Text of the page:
During a City Council meeting in early March, Councilmember Helene Schneider publicly pleaded for the petitioners to hold off and to just participate in Plan Santa Barbara-a series of vision-drafting workshops to form policies ultimately to be folded into the city’s update of its general plan in 2010-but to no avail. With 13 more projects more than 40 feet in height already in the Pueblo Viejo planning pipeline, the petitioners said that two years is too long to wait.
Not that they’re entirely opposed to density downtown. Everybody, on all sides of the height question, loves El Carrillo, a three-story, 35-foot-tall housing project on Carrillo Street that fits 62 studio apartments on a half-acre of land. El Carrillo incorporates actual nature-not just potted plants but earth, insects, trees, and seasons-in its interior courtyard, a design concept on many California architects’ list of favorites. However, its gracious outdoor spaces are made possible only by the waiver of all parking requirements and the small size of its apartments-254 square feet each, reserved for people who were formerly homeless. City designers of all stripes also swoon over Casa de Las Fuentes, a 42-unit project just down the street from El Carrillo, designed by Peikert, which also has an inner garden as well as large decks on the upper floors. Its apartments are reserved for downtown workers without cars. Other high-density projects almost universally admired include Casas Las Granadas, 12 affordable apartments encrusted on the outside of the Granada Parking Garage, and the greenery-ringed Garden Court Apartments on De la Vina Street, which provide 97 affordable units for seniors. Both Casas Las Granadas and Garden Court Apartments are also Peikert projects. None require much parking, and all four were funded by government and private grants.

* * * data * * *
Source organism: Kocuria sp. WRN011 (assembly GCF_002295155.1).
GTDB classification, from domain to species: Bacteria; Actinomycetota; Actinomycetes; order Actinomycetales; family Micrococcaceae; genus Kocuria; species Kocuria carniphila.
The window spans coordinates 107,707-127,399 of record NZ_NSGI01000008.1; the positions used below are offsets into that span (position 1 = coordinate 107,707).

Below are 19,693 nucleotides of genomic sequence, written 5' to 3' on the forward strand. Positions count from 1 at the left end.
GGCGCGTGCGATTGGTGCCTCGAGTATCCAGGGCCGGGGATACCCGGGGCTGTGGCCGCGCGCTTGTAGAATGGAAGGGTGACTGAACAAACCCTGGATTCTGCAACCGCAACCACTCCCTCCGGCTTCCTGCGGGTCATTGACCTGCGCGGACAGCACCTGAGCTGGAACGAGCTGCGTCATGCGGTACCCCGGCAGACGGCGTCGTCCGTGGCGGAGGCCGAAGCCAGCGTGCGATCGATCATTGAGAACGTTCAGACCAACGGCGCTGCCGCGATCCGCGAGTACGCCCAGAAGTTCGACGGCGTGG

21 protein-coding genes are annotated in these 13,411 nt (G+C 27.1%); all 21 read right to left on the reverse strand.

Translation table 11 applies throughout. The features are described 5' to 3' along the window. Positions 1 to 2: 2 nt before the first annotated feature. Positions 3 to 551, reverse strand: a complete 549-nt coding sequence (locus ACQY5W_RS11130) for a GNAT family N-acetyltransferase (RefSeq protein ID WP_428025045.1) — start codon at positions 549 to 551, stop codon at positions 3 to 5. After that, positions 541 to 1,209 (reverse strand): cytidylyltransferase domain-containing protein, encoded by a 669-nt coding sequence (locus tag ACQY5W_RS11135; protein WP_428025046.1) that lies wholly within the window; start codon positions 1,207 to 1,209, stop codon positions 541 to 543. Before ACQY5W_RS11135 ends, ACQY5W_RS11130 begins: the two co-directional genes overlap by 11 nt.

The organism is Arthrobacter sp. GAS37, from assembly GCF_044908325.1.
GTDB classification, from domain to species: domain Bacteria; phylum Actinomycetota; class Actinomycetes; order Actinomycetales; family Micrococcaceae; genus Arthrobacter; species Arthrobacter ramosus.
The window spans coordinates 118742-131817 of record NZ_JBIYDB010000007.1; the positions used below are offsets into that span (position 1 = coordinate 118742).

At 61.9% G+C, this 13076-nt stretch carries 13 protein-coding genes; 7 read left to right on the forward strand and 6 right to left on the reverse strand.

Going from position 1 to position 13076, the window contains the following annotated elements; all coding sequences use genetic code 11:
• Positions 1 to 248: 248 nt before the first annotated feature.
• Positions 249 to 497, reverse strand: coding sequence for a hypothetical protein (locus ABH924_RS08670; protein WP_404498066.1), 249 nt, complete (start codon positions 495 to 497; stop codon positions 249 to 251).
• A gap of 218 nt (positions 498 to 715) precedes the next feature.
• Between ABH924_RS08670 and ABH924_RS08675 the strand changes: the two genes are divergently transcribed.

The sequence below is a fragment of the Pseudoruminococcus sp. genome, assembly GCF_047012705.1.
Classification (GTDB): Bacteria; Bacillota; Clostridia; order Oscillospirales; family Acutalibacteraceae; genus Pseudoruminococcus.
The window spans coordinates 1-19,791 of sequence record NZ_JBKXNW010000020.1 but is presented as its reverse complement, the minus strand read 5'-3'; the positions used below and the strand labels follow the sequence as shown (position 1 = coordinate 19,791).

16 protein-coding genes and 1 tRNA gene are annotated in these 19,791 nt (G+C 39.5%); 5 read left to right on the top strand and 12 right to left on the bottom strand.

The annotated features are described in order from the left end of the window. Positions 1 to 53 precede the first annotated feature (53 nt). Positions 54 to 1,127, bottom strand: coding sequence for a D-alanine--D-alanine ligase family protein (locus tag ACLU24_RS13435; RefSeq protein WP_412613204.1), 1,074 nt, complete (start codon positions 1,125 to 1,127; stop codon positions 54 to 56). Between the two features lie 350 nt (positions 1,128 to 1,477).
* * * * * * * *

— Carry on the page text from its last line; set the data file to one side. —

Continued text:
Earth and sky